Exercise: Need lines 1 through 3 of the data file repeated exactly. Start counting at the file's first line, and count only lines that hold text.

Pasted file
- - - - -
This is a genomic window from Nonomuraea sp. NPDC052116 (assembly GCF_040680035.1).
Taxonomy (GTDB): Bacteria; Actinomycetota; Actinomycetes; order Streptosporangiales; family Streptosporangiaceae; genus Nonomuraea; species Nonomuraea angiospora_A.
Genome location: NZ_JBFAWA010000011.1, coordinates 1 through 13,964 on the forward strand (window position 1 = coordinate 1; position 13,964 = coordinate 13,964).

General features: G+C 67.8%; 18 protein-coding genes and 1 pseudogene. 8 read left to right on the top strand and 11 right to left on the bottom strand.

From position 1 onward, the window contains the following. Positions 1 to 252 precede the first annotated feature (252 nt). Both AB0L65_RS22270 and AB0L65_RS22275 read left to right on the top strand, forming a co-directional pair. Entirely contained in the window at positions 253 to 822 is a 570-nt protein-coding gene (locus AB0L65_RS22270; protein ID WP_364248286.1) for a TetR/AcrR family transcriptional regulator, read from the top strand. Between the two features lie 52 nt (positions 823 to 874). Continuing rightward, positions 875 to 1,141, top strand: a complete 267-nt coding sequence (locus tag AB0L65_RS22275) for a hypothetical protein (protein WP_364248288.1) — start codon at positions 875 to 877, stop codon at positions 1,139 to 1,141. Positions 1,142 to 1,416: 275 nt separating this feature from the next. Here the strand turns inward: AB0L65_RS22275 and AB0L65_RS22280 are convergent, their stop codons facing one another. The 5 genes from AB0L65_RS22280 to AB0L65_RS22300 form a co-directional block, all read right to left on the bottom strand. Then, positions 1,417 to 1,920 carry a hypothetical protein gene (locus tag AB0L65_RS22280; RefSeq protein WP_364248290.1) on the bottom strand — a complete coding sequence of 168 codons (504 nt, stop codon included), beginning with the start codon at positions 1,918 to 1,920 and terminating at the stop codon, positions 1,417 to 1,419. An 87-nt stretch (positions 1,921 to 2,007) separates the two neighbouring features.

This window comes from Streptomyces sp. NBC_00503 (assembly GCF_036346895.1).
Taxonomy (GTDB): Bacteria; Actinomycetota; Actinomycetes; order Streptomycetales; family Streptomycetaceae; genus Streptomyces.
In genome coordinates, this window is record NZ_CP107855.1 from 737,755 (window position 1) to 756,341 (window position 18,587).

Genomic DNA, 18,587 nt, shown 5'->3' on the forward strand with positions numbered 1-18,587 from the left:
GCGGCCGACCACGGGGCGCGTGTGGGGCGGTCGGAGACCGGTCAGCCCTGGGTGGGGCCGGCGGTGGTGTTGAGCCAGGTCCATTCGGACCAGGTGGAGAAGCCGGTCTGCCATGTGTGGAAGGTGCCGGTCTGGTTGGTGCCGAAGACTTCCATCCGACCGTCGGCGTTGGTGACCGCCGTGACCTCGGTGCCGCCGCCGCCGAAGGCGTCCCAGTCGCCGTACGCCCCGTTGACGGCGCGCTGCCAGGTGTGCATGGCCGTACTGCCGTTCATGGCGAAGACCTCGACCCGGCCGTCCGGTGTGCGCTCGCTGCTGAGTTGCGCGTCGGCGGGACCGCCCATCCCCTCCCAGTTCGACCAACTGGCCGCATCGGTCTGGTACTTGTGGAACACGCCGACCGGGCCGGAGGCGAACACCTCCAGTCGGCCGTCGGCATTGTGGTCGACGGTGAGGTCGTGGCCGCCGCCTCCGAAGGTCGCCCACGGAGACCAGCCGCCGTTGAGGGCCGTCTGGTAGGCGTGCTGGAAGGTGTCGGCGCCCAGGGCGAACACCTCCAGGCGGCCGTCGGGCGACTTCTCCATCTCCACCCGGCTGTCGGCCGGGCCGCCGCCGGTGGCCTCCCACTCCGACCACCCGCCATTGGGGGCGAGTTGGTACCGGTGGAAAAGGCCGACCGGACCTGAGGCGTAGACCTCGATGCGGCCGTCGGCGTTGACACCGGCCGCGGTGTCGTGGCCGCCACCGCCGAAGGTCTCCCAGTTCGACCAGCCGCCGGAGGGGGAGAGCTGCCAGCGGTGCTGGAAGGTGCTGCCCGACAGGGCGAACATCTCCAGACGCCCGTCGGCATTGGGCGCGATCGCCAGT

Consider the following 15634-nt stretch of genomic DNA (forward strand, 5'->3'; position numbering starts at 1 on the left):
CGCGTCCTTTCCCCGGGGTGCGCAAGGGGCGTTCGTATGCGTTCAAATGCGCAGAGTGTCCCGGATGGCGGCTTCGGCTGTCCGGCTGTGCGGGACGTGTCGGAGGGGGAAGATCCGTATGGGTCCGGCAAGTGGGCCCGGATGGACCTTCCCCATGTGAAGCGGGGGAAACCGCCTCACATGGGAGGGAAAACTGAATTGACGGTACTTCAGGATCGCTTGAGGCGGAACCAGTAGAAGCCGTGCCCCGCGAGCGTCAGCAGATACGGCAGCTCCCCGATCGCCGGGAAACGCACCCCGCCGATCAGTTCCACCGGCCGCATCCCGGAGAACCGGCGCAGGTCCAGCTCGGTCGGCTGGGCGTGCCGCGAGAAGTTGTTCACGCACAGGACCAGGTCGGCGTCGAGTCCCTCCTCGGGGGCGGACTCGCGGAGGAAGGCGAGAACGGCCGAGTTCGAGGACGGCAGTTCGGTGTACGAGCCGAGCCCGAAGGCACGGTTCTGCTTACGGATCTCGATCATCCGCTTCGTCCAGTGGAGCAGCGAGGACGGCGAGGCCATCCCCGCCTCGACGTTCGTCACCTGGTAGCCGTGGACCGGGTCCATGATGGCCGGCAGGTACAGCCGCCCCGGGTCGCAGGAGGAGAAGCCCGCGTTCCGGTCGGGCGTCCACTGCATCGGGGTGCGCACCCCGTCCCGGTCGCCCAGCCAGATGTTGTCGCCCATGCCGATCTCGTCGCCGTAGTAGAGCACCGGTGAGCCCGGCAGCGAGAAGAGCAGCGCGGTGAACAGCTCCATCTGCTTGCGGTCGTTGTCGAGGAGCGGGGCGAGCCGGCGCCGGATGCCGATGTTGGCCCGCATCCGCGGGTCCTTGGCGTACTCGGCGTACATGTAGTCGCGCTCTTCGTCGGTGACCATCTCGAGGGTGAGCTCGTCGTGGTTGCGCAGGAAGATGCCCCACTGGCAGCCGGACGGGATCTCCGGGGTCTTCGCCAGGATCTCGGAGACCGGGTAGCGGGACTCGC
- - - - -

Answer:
This is a genomic window from Nonomuraea sp. NPDC052116 (assembly GCF_040680035.1).
Taxonomy (GTDB): Bacteria; Actinomycetota; Actinomycetes; order Streptosporangiales; family Streptosporangiaceae; genus Nonomuraea; species Nonomuraea angiospora_A.
Genome location: NZ_JBFAWA010000011.1, coordinates 1 through 13,964 on the forward strand (window position 1 = coordinate 1; position 13,964 = coordinate 13,964).